SIBANYE-Stillwater said it had completed a restructuring process at its Cooke gold and uranium shafts on the West Rand cutting a total of 6,976 from its workforce including 1,350 employees who took voluntary separation packages.
However, the group has decided to keep operations at Beatrix West in the Free State province open for as long as they remain profitable. In effect, that has given 1,640 employees a temporary stay from retrenchment, but James Wellsted, head of corporate affairs, said this decision came with important conditions.
“The mine will stay open for as long as it is profitable and we are spending almost no capital expenditure on the operation,” he said. This included minimal stay in business capital expenditure, he added.
The outcome for Sibanye-Stillwater’s gold division is that it will cut up to R600m in loss making gold while gold production would sustainably equal between 41 and 42 tonnes per year (about 1.4 million ounces/year), said Wellsted.
Said Sibanye-Stillwater in a statement today: “Beatrix West will continue to provide employment for approximately 1,640 people. In the event that Beatrix West becomes loss making, both the underground operation and Beatrix 2 Plant will be put on care and maintenance with immediate effect”.
“Unfortunately it was not possible to define realistic arrangements to operate Cooke 1,2 and 3 on a profitable basis,” the company said. “The underground mining operations at the Cooke 1, 2 and 3 shafts will therefore be placed on care and maintenance with effect from end October 2017.”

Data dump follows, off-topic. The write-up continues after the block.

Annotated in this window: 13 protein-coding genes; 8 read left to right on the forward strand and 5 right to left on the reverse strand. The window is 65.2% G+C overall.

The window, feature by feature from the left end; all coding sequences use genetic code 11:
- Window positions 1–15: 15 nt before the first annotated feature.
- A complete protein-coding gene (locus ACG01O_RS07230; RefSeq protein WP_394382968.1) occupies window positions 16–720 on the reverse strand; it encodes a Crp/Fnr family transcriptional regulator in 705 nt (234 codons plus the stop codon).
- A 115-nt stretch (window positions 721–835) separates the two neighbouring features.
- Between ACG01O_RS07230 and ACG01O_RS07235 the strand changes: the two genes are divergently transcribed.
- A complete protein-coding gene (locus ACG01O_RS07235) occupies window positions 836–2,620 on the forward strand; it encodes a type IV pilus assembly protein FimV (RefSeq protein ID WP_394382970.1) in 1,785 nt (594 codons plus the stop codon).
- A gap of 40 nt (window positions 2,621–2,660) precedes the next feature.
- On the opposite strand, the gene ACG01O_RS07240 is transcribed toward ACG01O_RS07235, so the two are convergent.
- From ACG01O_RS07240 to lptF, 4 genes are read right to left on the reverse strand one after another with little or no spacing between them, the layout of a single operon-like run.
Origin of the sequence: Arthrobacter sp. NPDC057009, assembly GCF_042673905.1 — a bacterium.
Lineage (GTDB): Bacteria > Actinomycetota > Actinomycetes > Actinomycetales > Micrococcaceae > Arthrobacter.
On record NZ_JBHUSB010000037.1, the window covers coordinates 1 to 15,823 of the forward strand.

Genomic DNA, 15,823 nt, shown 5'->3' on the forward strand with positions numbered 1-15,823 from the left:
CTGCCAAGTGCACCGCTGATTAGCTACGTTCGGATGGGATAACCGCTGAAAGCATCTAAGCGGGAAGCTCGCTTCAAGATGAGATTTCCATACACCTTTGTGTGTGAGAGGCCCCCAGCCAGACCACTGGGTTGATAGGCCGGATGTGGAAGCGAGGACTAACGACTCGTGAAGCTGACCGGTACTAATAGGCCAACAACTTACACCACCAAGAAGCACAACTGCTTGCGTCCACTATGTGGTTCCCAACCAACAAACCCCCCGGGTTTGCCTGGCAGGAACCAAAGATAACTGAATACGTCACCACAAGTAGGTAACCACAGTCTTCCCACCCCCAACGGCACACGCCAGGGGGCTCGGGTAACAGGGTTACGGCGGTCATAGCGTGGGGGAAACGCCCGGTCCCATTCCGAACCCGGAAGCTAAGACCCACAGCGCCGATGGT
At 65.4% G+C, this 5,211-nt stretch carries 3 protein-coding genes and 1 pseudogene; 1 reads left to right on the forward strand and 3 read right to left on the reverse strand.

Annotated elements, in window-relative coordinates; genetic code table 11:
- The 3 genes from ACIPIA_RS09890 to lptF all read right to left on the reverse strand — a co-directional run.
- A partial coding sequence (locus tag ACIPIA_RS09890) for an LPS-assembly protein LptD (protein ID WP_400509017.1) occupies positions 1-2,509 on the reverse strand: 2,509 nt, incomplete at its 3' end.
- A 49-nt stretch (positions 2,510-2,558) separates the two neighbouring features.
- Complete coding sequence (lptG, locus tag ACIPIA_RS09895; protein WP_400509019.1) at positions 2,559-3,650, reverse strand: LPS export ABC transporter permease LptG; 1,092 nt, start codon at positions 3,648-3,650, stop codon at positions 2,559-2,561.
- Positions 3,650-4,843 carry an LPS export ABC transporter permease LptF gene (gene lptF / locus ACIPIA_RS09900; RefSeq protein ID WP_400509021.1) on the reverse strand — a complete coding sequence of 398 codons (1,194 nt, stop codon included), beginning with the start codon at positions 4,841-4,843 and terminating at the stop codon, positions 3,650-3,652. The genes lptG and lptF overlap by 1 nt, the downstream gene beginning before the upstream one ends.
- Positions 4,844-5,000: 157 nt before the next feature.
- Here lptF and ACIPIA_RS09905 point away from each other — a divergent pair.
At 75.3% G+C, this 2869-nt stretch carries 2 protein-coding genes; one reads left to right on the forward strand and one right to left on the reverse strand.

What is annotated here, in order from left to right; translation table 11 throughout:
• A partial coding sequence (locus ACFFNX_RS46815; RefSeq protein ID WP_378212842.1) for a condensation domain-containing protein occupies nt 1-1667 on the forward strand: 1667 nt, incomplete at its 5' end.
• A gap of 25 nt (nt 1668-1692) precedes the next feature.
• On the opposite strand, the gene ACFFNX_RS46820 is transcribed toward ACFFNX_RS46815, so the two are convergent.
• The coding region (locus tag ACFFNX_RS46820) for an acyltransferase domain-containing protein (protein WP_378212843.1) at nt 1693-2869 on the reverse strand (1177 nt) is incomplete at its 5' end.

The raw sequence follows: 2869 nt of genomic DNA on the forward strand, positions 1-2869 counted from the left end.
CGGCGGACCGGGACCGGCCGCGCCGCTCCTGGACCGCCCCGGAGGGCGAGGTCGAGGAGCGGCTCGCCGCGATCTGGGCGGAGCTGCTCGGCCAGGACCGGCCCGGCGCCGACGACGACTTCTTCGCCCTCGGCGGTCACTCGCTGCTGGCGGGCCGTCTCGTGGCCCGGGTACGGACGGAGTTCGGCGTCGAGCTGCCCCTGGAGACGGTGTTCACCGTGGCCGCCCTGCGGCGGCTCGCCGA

Wellsted said that cash constraints within the company meant that it had to slow the development of Burnstone, a new project on which it is working in the Mpumalanga province. “That cash that Cooke lost, between R400m to R600m this year, could have been put into a project that will create sustainable employment,” he said.
The National Union of Mineworkers NUM) criticised Sibanye-Stillwater yesterday, saying that the firm had decided to pump R20bn into offshore operations (it’s actually R31bn) instead of investing in local operations. “We have been through a process with the NUM in terms of the Labour Relations Act,” said Wellsted.
The Cooke surface processing plant would continue to operate for as long as there was sufficient feed material for it to be profitable, said Sibanye-Stillwater. Through this, some 132 employees would be retained. An additional 620 employees will replace contractors providing non-critical activities across the group. In total, 3,601 contractors have been laid off by the company.